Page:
The Kyrgyz Republic in Central Asia has a long tradition of creating textiles from felt and silk. Perhaps best known are shyrdak, or ornate felt rugs, which customarily were used solely for household purposes, but which are now generating new jobs and income for women in rural areas. Two Kyrgyz organizations that are promoting traditional crafts are the Altyn Kol Women’s Handicraft Cooperative, established in 1997 in Kochkor, and Shai-Kesh Kyrgyzstan, established in 2010 in Karakol.
Peace Corps volunteers began working with Altyn Kol in 2005, primarily to assist with small business development. Since then, volunteers have helped the organization with everything from strategic long-term planning to online sales and marketing. Similarly, Peace Corps volunteers are working with Shai-Kesh (which means harmony) to improve relations between Kyrgyz and Uzbek people. Shai-Kesh hopes to achieve this by incorporating elements of both Kyrgyz and Uzbek art in its designs and craft products.
Gulmira Chonbagyshova, Kochkor, Kyrgyz Republic
Gulmira has been a part of the Altyn-Kol Women’s Handicraft Cooperative since 1997 and has served as the organization’s craft department chief since 2003. She currently manages the cooperative’s store in Kochkor, selling handmade felt carpets, hats, slippers, and toys. She is a talented designer and has exhibited some of her work at an international show in Switzerland.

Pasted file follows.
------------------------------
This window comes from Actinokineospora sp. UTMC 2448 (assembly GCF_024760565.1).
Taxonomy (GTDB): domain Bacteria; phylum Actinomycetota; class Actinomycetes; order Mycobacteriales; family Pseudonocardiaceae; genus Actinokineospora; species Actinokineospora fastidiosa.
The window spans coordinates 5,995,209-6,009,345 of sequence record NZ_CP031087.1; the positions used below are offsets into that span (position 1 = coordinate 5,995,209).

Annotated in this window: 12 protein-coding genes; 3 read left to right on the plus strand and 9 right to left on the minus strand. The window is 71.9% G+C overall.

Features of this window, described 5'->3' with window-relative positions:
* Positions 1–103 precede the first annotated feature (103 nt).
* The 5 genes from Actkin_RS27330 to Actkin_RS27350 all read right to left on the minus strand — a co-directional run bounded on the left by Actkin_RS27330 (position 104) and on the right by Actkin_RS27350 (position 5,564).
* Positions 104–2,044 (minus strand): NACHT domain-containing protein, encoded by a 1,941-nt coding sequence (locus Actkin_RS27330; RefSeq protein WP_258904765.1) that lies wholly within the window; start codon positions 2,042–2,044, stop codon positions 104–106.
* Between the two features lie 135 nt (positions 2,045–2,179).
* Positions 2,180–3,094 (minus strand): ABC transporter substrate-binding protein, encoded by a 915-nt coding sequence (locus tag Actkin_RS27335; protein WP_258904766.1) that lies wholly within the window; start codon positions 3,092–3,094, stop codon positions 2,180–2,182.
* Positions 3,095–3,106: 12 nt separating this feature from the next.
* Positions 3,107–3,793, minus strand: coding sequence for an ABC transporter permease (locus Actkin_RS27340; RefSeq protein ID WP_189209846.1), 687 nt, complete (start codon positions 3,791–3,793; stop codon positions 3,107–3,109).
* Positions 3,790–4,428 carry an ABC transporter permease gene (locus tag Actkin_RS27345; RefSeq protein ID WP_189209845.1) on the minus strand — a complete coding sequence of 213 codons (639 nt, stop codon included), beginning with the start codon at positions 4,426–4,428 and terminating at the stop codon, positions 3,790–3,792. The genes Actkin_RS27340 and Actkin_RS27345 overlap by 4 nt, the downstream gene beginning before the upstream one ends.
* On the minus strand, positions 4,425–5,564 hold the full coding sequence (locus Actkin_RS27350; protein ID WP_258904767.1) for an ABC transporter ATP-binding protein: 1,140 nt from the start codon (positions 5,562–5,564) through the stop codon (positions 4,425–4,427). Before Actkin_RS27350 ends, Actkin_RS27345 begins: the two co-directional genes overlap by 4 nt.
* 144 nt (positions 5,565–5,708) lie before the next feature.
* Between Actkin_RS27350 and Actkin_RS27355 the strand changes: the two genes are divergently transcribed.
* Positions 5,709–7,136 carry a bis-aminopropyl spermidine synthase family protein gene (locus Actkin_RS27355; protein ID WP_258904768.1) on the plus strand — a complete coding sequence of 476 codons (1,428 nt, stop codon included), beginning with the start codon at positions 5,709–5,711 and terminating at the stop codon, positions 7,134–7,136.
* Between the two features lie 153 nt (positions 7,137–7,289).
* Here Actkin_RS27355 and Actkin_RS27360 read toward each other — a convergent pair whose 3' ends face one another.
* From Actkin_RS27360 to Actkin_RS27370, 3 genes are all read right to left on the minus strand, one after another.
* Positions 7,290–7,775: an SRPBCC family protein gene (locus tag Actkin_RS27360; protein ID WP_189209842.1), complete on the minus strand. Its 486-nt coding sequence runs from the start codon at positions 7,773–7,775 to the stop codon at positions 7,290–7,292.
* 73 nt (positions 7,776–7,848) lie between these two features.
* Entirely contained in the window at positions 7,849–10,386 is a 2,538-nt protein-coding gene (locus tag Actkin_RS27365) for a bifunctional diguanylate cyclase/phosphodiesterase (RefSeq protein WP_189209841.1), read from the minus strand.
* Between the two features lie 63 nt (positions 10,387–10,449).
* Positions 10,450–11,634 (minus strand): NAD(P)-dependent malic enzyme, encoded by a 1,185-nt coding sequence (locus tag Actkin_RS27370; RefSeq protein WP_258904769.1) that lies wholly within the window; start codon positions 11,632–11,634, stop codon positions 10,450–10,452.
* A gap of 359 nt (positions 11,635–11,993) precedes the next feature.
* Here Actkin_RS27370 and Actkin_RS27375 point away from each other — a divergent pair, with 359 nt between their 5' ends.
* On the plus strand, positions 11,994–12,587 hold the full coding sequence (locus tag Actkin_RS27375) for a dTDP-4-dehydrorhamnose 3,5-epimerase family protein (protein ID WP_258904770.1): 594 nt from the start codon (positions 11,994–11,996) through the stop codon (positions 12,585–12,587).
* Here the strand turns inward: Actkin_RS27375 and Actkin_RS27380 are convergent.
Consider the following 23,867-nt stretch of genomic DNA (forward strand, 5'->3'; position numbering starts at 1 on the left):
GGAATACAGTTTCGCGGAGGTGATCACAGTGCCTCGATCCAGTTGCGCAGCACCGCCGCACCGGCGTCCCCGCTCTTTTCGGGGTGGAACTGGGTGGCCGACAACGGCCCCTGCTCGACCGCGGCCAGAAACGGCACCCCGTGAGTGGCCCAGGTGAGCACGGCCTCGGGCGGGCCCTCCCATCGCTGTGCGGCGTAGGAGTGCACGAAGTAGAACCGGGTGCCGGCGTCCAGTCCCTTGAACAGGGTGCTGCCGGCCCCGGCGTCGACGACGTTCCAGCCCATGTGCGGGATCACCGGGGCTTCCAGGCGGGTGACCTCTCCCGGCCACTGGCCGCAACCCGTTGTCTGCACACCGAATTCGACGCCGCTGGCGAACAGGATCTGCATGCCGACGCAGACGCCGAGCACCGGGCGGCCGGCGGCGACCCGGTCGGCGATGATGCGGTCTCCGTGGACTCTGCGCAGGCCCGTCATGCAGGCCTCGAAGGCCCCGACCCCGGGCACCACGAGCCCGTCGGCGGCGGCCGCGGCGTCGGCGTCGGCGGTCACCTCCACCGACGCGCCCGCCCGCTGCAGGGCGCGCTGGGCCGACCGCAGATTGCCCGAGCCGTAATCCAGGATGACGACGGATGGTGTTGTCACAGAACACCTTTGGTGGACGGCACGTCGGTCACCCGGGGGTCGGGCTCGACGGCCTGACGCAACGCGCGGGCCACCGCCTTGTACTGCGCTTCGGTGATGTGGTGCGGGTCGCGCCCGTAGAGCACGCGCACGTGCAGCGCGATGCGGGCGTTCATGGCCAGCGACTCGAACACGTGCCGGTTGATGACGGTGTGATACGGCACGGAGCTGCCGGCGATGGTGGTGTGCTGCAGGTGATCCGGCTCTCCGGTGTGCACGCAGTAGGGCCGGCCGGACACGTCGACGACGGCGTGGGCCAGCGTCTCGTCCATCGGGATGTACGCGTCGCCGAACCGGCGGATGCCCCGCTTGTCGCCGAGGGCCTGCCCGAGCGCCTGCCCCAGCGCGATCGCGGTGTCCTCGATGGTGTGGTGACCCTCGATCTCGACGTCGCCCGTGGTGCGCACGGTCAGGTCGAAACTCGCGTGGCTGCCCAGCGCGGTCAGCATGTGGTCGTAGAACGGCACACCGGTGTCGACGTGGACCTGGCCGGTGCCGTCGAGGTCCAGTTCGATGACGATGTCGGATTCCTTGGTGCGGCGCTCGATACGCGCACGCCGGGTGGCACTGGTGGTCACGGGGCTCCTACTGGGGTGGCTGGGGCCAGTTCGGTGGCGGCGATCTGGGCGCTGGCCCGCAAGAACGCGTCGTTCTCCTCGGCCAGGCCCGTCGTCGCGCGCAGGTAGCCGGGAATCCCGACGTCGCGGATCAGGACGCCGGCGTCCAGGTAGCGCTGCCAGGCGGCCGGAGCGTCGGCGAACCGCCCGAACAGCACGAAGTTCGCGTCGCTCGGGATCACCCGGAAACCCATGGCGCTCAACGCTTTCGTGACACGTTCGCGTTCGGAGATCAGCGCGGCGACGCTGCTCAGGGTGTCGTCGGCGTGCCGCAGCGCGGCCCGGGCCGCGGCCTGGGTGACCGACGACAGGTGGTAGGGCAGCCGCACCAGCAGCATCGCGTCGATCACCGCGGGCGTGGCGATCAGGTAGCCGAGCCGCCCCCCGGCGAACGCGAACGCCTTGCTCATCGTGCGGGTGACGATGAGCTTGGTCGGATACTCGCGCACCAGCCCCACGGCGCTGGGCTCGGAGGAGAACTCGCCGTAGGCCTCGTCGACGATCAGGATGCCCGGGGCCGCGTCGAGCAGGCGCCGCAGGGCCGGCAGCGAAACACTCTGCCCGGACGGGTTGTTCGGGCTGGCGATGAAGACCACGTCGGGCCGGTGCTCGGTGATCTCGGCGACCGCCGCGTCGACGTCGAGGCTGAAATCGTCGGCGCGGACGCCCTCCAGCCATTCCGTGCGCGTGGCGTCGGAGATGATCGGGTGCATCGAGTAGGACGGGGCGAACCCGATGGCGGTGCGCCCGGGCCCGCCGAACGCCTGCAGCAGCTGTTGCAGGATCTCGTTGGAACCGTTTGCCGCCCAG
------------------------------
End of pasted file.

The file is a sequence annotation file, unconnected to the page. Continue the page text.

Andrew Kuschner, Kyrgyz Republic, Peace Corps Volunteer
Andrew has been a Peace Corps volunteer in Kyrgyzstan since June 2010. Seeing the country’s high unemployment rate in contradiction with the developed skills of the people of Kyrgyzstan, he set off to organize a business to help alleviate the discrepancy. The solution was Shai-Kesh Kyrgyzstan, a handicraft business. In his spare time Andrew enjoys traveling to new countries.
Mahabat Sultanbekova, Bishkek, Kyrgyz Republic,
Peace Corps Staff
Mahabat was born and raised in Bishkek, the nation’s capital. As a member of the Peace Corps office staff, Mahabat manages public outreach and coordinates U.S. grant programs that support Peace Corps volunteers and local communities across the country. She is a musician and plays several Kyrgyz folk instruments such as the komuz and ooz (mouth) komuz.
Elena Urakayeva, Karakol, Kyrgyz Republic
Under the guidance of her mother who worked as a seamstress, Elena has been stitching and sewing since age fourteen. With the support of a Peace Corps volunteer, Elena started the Shai-Kesh Kyrgyzstan handicraft business in November 2010 with the hopes of providing skilled, impoverished women the chance to realize their needlework abilities. She also enjoys dancing in her free time.
Burul Zhakypova, Kochkor, Kyrgyz Republic
Burul is the director of Altyn-Kol Women’s Handicraft Cooperative, an organization created to help sell the traditional rugs made by the women of the Kyrgyz Republic. She has been a member of the organization since 1998, became a staff accountant for the organization in 2001, and was recently elected director of the cooperative.